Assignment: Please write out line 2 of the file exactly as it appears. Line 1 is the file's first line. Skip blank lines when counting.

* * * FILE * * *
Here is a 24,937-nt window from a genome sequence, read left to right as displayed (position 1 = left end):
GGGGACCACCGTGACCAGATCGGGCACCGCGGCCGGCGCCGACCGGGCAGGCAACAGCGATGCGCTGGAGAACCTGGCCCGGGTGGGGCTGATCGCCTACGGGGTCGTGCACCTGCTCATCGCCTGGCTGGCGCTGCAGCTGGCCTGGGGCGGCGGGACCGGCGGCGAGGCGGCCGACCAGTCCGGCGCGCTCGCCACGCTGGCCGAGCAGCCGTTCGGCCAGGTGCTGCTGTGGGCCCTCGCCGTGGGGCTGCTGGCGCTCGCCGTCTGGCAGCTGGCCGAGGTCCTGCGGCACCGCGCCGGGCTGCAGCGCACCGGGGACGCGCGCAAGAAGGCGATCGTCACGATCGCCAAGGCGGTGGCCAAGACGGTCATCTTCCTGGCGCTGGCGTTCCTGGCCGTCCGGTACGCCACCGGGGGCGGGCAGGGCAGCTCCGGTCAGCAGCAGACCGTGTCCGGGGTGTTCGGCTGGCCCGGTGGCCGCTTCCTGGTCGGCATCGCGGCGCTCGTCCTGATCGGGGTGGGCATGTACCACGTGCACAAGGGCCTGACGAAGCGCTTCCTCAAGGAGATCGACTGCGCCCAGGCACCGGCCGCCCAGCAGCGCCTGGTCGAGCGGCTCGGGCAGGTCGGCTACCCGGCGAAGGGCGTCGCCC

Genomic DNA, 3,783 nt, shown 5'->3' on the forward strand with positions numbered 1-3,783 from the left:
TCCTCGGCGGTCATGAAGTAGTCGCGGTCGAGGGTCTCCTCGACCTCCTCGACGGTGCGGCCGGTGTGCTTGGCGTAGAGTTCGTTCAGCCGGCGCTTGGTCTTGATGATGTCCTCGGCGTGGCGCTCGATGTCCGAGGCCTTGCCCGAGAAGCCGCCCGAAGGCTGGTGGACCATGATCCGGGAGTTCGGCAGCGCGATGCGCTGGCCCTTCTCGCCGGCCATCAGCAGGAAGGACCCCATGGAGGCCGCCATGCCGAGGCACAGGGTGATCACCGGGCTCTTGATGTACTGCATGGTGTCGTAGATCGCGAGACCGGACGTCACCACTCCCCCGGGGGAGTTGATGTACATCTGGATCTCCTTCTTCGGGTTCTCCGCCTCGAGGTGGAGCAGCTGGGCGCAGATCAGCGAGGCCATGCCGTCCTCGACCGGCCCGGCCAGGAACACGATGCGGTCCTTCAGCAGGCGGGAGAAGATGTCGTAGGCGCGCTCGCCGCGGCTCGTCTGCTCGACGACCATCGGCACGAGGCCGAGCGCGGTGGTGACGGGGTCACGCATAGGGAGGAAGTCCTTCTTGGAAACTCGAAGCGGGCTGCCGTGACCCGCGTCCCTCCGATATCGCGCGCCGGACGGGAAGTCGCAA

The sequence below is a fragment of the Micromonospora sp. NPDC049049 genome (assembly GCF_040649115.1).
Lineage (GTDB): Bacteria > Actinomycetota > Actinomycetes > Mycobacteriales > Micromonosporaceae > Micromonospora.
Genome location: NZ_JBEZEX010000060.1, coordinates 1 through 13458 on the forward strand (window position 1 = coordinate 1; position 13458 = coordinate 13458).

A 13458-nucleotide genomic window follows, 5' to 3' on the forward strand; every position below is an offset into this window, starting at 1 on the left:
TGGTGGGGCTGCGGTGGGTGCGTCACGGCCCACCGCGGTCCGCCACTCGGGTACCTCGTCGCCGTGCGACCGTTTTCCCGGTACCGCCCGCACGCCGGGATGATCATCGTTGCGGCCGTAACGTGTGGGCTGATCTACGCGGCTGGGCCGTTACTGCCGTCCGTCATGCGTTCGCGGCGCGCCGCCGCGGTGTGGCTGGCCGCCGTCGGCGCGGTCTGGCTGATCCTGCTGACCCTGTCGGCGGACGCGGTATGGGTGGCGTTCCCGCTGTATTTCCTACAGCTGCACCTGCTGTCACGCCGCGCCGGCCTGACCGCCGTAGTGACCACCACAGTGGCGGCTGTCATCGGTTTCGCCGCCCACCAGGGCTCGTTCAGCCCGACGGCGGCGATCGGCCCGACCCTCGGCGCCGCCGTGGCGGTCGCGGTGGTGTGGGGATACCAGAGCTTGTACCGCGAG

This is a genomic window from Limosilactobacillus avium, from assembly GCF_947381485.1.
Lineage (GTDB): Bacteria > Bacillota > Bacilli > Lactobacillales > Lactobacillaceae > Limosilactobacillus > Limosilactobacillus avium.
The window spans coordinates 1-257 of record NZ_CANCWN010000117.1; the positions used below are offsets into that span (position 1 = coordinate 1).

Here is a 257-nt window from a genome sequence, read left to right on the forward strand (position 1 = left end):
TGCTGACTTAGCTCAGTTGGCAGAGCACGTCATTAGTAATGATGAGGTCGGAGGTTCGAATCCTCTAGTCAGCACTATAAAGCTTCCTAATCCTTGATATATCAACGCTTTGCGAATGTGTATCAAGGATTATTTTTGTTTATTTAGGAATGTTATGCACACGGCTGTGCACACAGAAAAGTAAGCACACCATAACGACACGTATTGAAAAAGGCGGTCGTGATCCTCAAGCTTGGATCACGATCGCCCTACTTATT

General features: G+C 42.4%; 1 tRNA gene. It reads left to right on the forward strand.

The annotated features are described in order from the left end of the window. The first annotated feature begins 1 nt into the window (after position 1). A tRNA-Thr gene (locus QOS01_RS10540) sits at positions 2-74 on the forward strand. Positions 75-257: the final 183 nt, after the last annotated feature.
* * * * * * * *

GGGGACCACCGTGACCAGATCGGGCACCGCGGCCGGCGCCGACCGGGCAGGCAACAGCGATGCGCTGGAGAACCTGGCCCGGGTGGGGCTGATCGCCTACGGGGTCGTGCACCTGCTCATCGCCTGGCTGGCGCTGCAGCTGGCCTGGGGCGGCGGGACCGGCGGCGAGGCGGCCGACCAGTCCGGCGCGCTCGCCACGCTGGCCGAGCAGCCGTTCGGCCAGGTGCTGCTGTGGGCCCTCGCCGTGGGGCTGCTGGCGCTCGCCGTCTGGCAGCTGGCCGAGGTCCTGCGGCACCGCGCCGGGCTGCAGCGCACCGGGGACGCGCGCAAGAAGGCGATCGTCACGATCGCCAAGGCGGTGGCCAAGACGGTCATCTTCCTGGCGCTGGCGTTCCTGGCCGTCCGGTACGCCACCGGGGGCGGGCAGGGCAGCTCCGGTCAGCAGCAGACCGTGTCCGGGGTGTTCGGCTGGCCCGGTGGCCGCTTCCTGGTCGGCATCGCGGCGCTCGTCCTGATCGGGGTGGGCATGTACCACGTGCACAAGGGCCTGACGAAGCGCTTCCTCAAGGAGATCGACTGCGCCCAGGCACCGGCCGCCCAGCAGCGCCTGGTCGAGCGGCTCGGGCAGGTCGGCTACCCGGCGAAGGGCGTCGCCC